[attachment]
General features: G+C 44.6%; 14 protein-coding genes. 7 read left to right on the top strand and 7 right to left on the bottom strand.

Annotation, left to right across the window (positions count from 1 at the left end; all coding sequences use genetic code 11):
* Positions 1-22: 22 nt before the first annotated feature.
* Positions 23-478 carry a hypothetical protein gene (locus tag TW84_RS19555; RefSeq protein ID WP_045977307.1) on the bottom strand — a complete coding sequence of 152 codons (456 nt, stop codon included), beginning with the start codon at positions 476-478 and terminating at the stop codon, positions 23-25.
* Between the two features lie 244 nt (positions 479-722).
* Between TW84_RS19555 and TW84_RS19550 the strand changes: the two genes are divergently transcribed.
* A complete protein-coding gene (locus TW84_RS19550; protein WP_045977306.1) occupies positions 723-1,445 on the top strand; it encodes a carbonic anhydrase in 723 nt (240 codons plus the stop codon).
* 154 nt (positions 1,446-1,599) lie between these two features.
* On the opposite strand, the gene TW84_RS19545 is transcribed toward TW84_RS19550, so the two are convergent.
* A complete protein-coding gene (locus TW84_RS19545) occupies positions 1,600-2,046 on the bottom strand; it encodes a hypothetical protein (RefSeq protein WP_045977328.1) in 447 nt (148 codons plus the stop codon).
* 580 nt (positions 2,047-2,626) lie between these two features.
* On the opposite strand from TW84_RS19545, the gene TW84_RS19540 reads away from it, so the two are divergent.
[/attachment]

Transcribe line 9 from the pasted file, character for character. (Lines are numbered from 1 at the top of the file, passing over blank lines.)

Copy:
* On the opposite strand, the gene TW84_RS19545 is transcribed toward TW84_RS19550, so the two are convergent.